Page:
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Badriyyah AlSabah

CMES Alum Badriyyah Alsabah Talks with NPR about Kuwaiti Trans Woman Imprisoned for "Impersonating the Opposite Sex"

October 29, 2021

NPR's Sarah McCammon speaks with activist and recent CMES AM graduate Badriyyah Alsabah, a research and policy fellow with the Massachusetts Commission on LGBTQ Youth, about Maha Al-Mutairi, a trans woman in Kuwait who was sentenced to two years in prison for "impersonating the opposite sex." Listen to the story or read the...

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Recently revived waterway in Omani town

Fieldwork from Afar

January 15, 2021

In spring 2020, Keye Tersmette, PhD candidate in Anthropology and Middle Eastern Studies, was less than 100 days into what was to be a year of dissertation fieldwork in Oman when Covid-19 hit. Here is his account of research disrupted.

Mere minutes after I purchased my ticket from him, the man behind the desk received a phone call. Soon he was smiling, and began snapping his fingers to draw the attention of his colleagues. The explanation followed the moment the line was disconnected: starting tomorrow, all bus routes would be suspended. While the bus drivers and...

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Rosie Bsheer

Q&A With Rosie Bsheer

September 14, 2020

Rosie Bsheer is Assistant Professor of History in the Department of History and a member of the CMES Steering Committee. Her teaching and research interests center on Arab intellectual and social movements, petrocapitalism and state formation, and the production of historical knowledge and commemorative spaces. She teaches graduate and undergraduate courses on oil and empire, social and intellectual movements, petro­modernity, political economy, historiography, and the making of the modern Middle East. Her first book, Archive Wars: The Politics of History in Saudi Arabia, will be published in fall 2020 by Stanford University Press.... Read more about Q&A With Rosie Bsheer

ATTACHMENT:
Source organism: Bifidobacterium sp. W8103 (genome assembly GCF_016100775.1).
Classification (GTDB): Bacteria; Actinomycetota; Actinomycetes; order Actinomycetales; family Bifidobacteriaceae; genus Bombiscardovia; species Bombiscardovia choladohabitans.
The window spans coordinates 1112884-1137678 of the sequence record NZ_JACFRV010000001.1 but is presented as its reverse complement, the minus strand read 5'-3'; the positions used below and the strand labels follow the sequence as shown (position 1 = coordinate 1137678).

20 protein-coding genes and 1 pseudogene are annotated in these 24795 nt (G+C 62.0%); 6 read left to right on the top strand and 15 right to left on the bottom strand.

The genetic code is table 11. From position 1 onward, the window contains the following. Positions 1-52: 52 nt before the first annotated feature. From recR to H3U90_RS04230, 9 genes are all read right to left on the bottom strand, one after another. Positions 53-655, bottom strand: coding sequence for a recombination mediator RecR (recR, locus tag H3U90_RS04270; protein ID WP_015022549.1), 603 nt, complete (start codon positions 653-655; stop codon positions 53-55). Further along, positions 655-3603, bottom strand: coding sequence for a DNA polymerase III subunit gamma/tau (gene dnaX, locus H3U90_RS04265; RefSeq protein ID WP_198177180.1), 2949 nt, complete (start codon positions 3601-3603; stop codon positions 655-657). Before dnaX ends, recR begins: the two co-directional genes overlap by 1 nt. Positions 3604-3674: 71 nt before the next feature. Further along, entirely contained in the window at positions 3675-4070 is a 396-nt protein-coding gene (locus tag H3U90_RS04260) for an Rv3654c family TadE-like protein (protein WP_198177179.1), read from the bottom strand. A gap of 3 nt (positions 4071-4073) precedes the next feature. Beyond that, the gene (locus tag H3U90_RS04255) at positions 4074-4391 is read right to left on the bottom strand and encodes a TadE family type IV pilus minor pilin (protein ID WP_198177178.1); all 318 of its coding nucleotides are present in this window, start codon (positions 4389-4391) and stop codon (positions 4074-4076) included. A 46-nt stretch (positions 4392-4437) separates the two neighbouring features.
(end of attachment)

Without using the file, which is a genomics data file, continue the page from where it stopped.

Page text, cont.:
Melani Cammett

Insecurity and Political Values in the Arab World

February 5, 2020

Within a few years of the historic Arab uprisings of 2011, popular mobilization dissipated amidst instability in many Arab countries. We trace the relationship between shifting macro-political conditions and individual-level political values in the Middle East, demonstrating that a preference for democracy and political trust are not fixed cultural features of populations but rather can shift rapidly in the face of perceived insecurity. Our empirical analyses employ longitudinal data from the Arab Barometer covering 13 countries and data from the 2015 World Values Survey, which includes...

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